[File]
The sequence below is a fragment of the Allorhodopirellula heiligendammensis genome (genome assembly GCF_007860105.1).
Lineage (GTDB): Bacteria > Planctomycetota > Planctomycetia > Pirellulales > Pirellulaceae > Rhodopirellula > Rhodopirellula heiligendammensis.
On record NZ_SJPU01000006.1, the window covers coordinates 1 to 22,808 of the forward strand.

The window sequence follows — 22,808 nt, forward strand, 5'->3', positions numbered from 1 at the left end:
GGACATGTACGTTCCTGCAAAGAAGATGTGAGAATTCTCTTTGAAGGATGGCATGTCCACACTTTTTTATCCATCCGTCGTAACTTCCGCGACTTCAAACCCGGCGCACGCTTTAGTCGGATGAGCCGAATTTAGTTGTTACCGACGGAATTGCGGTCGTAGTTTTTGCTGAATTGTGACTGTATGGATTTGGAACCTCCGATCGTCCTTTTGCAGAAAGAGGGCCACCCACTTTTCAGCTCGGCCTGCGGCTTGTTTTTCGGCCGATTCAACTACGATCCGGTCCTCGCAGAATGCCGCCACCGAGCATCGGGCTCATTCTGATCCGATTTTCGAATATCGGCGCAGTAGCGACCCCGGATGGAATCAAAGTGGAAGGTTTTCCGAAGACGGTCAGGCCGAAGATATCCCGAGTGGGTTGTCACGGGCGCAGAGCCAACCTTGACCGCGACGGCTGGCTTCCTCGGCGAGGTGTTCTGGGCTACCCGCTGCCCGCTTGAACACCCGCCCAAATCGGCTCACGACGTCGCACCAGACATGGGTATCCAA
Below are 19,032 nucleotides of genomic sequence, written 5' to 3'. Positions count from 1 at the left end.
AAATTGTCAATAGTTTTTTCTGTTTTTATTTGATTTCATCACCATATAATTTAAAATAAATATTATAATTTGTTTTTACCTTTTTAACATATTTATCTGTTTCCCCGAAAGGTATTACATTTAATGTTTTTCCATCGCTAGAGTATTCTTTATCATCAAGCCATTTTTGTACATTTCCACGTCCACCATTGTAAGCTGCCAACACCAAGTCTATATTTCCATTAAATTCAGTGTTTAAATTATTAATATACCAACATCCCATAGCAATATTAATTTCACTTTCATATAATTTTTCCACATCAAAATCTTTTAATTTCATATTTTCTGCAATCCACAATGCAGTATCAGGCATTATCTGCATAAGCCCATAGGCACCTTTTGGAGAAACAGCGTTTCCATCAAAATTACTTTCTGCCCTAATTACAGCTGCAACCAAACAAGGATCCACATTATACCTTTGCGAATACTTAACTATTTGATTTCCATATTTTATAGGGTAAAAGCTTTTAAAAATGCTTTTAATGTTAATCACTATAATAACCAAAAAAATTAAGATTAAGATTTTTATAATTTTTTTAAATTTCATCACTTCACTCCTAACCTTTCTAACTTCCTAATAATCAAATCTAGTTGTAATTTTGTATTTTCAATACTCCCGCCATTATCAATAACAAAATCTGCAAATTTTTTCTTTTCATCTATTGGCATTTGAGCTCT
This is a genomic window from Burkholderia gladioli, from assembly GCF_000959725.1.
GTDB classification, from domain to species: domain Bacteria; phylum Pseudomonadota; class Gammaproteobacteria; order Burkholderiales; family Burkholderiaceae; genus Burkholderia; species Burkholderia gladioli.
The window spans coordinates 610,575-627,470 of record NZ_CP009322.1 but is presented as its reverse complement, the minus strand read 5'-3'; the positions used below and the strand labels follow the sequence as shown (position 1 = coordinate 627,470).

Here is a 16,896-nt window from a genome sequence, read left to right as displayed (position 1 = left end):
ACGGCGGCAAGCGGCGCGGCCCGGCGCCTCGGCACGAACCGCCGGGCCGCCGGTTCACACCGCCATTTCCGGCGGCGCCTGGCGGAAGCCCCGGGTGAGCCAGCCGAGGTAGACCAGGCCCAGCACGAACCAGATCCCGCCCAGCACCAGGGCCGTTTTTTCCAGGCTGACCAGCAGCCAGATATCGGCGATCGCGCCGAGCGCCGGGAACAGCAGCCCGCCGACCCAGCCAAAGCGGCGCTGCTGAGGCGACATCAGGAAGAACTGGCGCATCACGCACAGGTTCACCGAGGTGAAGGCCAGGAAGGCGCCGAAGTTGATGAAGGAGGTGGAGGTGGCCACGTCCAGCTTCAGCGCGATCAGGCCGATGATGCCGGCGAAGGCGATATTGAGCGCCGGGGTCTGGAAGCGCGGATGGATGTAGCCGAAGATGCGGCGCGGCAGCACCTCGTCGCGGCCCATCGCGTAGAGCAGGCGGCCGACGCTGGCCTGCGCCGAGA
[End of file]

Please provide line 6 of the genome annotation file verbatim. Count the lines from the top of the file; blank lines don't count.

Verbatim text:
Below are 19,032 nucleotides of genomic sequence, written 5' to 3'. Positions count from 1 at the left end.